This is the official beginning of Patagonia's winter season with frostier temperatures and more moisture. Ushuaia, for instance, located at the very southern tip of the continent, will see highs in the upper 30s along with a slight increase in rain, though it will get slightly warmer the further you head north in Patagonia. Case in point: Chile's Puerto Montt and Argentina's Puerto Madryn both experience average highs in the low 50s.
If you're keen to visit Patagonia's major draws like Torres del Paine and Los Glaciares, this is perhaps not the best time in terms of weather. Many tour companies and lodgings close for the season as days shorten and temperatures drop, with an increased chance of rain or snow depending on your altitude. In fact, Patagonian destinations are said to experience all four seasons in the course of a single day, so no matter where you travel this time of year, be prepared to dress in multiple layers and outdoor gear.
Crowds & Costs
Patagonia's transition from autumn to winter tends to see few international travelers with one important exception: skiers who are eager to hit the southern slopes. For everyone else, Patagonia's cold, wet weather, and short daylight hours, keeps the crowds and costs at bay compared to summer months, so you should expect low prices and/or availability due to low crowds and seasonal closures. Given that, you'll want to book destinations at least three months in advance to get the best deals and ensure availability.
Where to Go
If snow sports are on your list, Patagonia's ski resorts in Argentina have been gaining more attention in recent years, though neighboring Chile, on the whole, lures more international skiers and snowboarders. Still, resorts like Chapelco (near San Martín de Los Andes) as well as La Hoya (an excellent choice for families), are worth considering.
Another option near Ushuaia, the southernmost city in the world, is the world-class ski area around Cerro Castor. This is the best option in terms of experiencing additional activities and culture (more below).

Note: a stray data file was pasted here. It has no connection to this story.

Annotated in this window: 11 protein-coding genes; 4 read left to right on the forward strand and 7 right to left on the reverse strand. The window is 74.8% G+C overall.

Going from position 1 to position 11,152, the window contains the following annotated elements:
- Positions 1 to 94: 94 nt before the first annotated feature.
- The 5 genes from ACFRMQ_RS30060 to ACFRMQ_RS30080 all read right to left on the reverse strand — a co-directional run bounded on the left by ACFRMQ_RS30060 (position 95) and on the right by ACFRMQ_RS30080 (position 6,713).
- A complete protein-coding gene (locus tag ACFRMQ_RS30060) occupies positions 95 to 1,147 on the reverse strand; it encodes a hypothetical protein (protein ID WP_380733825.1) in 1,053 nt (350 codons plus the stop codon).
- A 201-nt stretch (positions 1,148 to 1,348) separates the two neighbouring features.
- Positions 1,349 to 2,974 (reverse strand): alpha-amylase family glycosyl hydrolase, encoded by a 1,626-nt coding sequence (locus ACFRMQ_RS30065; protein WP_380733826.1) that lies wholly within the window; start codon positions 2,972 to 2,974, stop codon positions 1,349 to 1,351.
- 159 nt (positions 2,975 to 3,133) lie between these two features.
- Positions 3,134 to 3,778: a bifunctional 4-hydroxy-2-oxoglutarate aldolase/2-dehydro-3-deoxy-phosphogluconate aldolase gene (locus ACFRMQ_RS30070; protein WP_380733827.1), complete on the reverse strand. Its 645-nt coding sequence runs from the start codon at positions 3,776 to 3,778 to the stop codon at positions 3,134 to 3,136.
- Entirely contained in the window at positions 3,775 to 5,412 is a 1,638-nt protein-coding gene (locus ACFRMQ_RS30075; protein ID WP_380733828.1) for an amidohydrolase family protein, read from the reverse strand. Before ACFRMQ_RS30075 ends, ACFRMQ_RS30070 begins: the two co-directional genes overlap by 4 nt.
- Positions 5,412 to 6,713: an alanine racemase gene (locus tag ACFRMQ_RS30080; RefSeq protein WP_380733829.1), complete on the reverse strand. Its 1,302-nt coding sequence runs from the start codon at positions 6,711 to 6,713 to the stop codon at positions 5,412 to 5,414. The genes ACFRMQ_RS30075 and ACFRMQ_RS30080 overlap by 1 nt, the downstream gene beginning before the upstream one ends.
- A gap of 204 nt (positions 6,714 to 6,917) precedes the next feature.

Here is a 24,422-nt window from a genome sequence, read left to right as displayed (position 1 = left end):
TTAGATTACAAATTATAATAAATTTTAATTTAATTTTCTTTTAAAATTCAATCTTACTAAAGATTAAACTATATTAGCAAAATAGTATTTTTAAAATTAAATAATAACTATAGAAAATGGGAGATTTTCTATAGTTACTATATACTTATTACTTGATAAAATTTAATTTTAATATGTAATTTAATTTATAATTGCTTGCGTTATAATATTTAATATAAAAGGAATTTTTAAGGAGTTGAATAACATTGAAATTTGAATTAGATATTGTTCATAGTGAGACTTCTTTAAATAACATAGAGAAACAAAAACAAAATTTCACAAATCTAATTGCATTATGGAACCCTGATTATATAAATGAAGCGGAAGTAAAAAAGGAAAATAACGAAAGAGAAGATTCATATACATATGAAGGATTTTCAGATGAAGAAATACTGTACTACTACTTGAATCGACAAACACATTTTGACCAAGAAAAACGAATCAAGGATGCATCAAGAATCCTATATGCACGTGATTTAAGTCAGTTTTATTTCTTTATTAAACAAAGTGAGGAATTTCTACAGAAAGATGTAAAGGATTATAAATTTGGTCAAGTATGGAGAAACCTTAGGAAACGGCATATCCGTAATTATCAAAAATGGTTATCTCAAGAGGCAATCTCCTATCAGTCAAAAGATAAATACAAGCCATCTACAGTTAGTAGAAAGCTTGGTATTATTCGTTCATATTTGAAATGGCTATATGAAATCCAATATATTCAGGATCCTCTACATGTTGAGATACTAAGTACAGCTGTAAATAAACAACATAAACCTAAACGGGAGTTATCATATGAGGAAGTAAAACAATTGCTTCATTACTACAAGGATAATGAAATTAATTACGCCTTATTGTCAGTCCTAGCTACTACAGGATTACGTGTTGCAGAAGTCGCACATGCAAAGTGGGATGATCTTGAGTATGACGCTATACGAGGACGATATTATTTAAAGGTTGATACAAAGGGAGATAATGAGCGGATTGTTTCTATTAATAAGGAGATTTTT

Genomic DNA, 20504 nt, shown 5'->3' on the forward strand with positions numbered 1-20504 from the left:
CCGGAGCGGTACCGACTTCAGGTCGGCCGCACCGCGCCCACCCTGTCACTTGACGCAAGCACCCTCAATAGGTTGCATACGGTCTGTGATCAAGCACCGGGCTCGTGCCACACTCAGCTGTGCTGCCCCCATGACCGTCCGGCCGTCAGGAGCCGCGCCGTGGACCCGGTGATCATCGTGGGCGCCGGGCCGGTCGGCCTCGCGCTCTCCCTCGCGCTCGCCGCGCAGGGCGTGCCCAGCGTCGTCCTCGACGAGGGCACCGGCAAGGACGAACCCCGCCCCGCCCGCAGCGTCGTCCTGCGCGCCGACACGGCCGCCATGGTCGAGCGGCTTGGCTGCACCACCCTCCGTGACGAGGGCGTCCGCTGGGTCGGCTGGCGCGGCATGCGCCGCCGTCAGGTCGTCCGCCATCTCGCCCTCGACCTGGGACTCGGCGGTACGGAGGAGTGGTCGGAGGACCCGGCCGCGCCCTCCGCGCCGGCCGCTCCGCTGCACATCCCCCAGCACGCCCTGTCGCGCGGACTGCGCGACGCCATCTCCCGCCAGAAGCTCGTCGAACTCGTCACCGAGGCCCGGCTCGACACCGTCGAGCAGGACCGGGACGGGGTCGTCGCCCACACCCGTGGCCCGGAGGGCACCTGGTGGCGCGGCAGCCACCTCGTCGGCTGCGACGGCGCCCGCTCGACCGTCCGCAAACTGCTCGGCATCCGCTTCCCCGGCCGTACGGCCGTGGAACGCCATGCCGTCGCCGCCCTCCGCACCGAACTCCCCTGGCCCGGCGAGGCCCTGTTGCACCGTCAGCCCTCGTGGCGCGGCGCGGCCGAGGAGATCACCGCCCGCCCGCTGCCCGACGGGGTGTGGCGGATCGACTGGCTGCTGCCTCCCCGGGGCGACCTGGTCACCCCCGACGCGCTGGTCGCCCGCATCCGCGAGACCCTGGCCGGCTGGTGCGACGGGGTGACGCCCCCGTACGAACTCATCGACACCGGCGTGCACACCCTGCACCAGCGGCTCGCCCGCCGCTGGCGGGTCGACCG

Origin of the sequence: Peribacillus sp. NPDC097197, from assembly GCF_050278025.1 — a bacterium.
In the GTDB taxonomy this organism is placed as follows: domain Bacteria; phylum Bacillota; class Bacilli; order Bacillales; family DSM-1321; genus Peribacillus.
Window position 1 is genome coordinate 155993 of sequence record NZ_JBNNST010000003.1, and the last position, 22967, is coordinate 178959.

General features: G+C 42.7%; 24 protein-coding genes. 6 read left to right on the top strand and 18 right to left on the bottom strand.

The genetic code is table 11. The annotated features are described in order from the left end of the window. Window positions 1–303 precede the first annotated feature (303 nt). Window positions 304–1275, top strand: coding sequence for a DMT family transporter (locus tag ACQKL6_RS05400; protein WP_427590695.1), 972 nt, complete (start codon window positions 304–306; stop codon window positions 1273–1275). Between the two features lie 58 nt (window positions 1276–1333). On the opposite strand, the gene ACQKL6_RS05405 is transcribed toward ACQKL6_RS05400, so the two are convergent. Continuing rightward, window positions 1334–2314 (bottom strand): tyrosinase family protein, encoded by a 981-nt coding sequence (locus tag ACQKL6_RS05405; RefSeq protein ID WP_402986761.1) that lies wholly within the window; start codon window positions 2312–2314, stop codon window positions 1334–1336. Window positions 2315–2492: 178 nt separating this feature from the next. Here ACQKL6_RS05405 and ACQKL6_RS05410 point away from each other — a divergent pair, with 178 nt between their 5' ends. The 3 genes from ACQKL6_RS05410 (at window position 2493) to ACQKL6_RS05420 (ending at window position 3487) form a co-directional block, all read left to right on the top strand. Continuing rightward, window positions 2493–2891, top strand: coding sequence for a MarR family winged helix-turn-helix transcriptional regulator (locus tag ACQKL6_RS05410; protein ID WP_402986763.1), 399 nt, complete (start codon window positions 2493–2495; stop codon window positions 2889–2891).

Other mountainous areas of Patagonia either empty out and/or close for the season but you'll always be able to take a number of day-trips to the national parks, which stay open all year round. For instance, Torres del Paine is accessible for day-trips during winter months for those who wouldn't mind feeling like they have the iconic landscapes to themselves despite the iffy weather and trail closures.
The same goes for Los Glaciares National Park: stay in El Calafate and day-trip to Perito Moreno glacier to experience this massive body of ice up close.
Customize your trip with help from a local travel specialist.
What to Do
Skiing tends to be the activity of choice this time of year in Chile's Lake District and Argentina's southern mountain range. Ushuaia takes the cake for being the ultimate winter destination since it offers downhill skiing, snowboarding, Nordic skiing, dog sledding, and a festival for the Winter Solstice to celebrate the shortest day of the year (more below). You could also take a day cruise through the Beagle Channel where Darwin once sailed.
Another option is Puerto Madryn for whale watching season, which extends from May to December, where you can jump on a cruise and share the deep blue sea with these giants. The area even has off-the-beaten-path historic Welsh settlements like Gaiman and Trelew, where old-fashioned teahouses still serve afternoon tea and traditional Welsh delicacies every afternoon.
On Chile's Pacific side, you can spend a few days exploring architecture on the Chiloé archipelago—a UNESCO World Heritage Site with dozens of wooden churches dating back to the 16th century.
Events in June
Fiesta de la Noche Más Larga. Argentina's Ushuaia, the southernmost city in the world, celebrates the longest night of the year with about 10 days worth of music and shows. This is when the city gets decked out and sleeping is forbidden.
Patagonian New Year. On June 24, the native peoples both from Chile and Argentina celebrate the beginning of the new year. An ancient tradition which attracts new visitors every year.
Festival de la Lluvia. This is a festival of rain in Chile's Lakes District. Each year in early June, this week of free events in Puerto Varas includes a parade of decorated umbrellas and live music.
Traveling to Patagonia in June? Check out these great itineraries.
Patagonia's Best Day Hikes. If you love hiking, this active 14-day trip highlights Patagonia's best trails with some of the most spectacular scenery in the world (thanks to two UNESCO-listed parks). Start off in Argentine Patagonia for Los Glaciares National Park—home to 13 glaciers and the iconic Mt. Fitz Roy.
Patagonia Adventure for Couples. This two-week itinerary explores Patagonia's most breathtaking sites at a relaxed pace while staying in comfortable accommodations. Kick off in Chile's capital before continuing south to Torres del Paine National Park for glaciers, turquoise lakes, and thrilling day hikes. Finish across the border in Argentine Patagonia for more glaciers and a secluded mountain lodge.